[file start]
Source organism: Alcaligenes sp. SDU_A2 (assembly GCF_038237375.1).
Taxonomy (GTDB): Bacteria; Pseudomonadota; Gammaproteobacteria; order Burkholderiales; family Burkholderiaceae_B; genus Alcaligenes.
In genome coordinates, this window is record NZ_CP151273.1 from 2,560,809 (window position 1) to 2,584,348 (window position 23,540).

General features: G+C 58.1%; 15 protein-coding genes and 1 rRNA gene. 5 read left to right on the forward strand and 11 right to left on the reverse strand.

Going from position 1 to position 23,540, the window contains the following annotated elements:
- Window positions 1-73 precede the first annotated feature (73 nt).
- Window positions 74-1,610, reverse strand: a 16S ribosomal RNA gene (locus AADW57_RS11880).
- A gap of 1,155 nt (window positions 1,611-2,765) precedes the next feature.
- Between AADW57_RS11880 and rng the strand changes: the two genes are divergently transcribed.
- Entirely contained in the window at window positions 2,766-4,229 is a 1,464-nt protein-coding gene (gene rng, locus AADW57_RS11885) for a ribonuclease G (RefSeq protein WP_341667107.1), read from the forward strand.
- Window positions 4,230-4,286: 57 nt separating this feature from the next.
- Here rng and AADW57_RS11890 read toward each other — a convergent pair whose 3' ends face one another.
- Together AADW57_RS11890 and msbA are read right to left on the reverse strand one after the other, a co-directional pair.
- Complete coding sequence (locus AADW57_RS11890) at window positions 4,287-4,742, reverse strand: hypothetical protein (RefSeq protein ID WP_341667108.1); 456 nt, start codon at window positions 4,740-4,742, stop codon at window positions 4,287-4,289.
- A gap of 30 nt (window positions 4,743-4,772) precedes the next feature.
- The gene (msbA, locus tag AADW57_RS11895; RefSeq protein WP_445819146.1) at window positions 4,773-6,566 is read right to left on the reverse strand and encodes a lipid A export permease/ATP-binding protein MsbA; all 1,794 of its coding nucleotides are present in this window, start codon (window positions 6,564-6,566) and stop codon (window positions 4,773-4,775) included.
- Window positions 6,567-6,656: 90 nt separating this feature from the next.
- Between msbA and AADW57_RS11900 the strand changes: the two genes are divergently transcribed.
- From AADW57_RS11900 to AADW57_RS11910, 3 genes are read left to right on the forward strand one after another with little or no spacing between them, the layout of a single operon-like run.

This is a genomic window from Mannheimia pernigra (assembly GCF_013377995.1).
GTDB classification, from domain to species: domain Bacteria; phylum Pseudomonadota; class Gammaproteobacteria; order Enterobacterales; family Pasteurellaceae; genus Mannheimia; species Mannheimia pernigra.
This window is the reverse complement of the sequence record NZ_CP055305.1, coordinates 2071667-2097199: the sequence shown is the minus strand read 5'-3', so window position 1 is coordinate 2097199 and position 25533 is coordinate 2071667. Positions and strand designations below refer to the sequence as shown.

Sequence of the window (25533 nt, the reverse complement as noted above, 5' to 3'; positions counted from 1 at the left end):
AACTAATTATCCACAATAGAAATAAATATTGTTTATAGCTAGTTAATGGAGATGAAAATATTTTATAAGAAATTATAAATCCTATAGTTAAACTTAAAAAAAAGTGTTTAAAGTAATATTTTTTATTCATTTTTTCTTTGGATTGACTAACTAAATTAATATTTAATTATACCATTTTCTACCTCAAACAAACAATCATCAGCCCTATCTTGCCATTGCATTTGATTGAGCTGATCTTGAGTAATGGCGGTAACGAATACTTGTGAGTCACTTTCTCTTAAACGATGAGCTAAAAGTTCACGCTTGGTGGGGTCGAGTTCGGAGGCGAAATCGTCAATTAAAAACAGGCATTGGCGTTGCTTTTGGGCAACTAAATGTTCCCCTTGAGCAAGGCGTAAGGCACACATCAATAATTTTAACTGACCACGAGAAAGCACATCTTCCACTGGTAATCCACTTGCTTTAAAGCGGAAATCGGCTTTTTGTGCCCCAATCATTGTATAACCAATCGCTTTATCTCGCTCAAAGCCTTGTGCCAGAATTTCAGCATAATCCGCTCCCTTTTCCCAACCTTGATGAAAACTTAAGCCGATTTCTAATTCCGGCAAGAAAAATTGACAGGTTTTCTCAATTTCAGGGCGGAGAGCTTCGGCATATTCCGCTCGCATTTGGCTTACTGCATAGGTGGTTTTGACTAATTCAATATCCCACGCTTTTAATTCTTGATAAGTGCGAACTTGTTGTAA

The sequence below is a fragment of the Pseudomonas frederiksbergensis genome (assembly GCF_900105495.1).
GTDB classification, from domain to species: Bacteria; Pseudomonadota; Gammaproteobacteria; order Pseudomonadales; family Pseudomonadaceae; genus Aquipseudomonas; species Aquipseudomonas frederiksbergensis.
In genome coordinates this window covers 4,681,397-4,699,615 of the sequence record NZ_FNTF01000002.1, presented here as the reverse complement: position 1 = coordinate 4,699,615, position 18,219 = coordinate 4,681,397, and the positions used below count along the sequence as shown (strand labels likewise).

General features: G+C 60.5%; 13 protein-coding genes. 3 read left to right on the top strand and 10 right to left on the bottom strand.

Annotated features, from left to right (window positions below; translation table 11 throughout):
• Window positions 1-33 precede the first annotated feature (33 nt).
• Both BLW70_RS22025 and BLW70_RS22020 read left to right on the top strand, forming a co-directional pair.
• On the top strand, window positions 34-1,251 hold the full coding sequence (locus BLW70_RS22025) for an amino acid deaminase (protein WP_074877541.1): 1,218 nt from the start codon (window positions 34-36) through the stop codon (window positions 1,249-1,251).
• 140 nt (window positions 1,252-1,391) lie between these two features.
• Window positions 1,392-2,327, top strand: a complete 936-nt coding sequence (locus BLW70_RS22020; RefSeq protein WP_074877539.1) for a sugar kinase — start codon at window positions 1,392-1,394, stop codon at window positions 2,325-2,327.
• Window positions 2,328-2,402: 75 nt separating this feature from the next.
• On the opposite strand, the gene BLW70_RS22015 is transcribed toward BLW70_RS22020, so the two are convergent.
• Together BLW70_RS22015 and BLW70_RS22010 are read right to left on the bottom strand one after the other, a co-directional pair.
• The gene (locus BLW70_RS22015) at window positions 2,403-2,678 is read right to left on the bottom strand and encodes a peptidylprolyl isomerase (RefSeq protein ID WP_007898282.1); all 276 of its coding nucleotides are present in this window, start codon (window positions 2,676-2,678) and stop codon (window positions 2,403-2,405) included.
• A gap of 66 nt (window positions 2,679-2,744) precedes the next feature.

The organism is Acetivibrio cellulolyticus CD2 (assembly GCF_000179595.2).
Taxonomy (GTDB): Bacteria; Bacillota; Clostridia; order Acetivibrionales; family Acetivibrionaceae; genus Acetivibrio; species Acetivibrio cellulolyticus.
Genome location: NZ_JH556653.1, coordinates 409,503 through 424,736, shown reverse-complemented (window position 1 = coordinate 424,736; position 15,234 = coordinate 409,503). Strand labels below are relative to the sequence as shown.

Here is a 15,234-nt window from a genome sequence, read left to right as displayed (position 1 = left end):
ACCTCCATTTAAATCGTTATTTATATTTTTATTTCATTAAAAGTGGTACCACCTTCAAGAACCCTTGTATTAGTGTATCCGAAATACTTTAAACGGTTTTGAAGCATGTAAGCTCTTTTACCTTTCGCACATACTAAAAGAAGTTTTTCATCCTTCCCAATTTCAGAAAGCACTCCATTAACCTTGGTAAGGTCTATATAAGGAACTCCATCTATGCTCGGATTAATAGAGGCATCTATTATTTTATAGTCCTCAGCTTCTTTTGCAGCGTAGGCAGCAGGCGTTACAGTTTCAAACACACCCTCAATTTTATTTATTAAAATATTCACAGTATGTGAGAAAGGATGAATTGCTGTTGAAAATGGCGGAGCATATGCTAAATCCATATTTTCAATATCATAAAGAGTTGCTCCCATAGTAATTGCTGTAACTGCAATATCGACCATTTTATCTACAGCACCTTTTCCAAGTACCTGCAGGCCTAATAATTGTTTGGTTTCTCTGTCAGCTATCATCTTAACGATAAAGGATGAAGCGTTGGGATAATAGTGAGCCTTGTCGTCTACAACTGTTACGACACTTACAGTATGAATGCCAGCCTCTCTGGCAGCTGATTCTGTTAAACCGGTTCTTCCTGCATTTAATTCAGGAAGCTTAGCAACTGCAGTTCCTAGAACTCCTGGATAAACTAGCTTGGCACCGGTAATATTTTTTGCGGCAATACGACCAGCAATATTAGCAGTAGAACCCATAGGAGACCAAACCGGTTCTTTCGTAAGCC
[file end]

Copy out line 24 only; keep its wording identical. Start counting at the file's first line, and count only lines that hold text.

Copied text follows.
AACTAATTATCCACAATAGAAATAAATATTGTTTATAGCTAGTTAATGGAGATGAAAATATTTTATAAGAAATTATAAATCCTATAGTTAAACTTAAAAAAAAGTGTTTAAAGTAATATTTTTTATTCATTTTTTCTTTGGATTGACTAACTAAATTAATATTTAATTATACCATTTTCTACCTCAAACAAACAATCATCAGCCCTATCTTGCCATTGCATTTGATTGAGCTGATCTTGAGTAATGGCGGTAACGAATACTTGTGAGTCACTTTCTCTTAAACGATGAGCTAAAAGTTCACGCTTGGTGGGGTCGAGTTCGGAGGCGAAATCGTCAATTAAAAACAGGCATTGGCGTTGCTTTTGGGCAACTAAATGTTCCCCTTGAGCAAGGCGTAAGGCACACATCAATAATTTTAACTGACCACGAGAAAGCACATCTTCCACTGGTAATCCACTTGCTTTAAAGCGGAAATCGGCTTTTTGTGCCCCAATCATTGTATAACCAATCGCTTTATCTCGCTCAAAGCCTTGTGCCAGAATTTCAGCATAATCCGCTCCCTTTTCCCAACCTTGATGAAAACTTAAGCCGATTTCTAATTCCGGCAAGAAAAATTGACAGGTTTTCTCAATTTCAGGGCGGAGAGCTTCGGCATATTCCGCTCGCATTTGGCTTACTGCATAGGTGGTTTTGACTAATTCAATATCCCACGCTTTTAATTCTTGATAAGTGCGAACTTGTTGTAA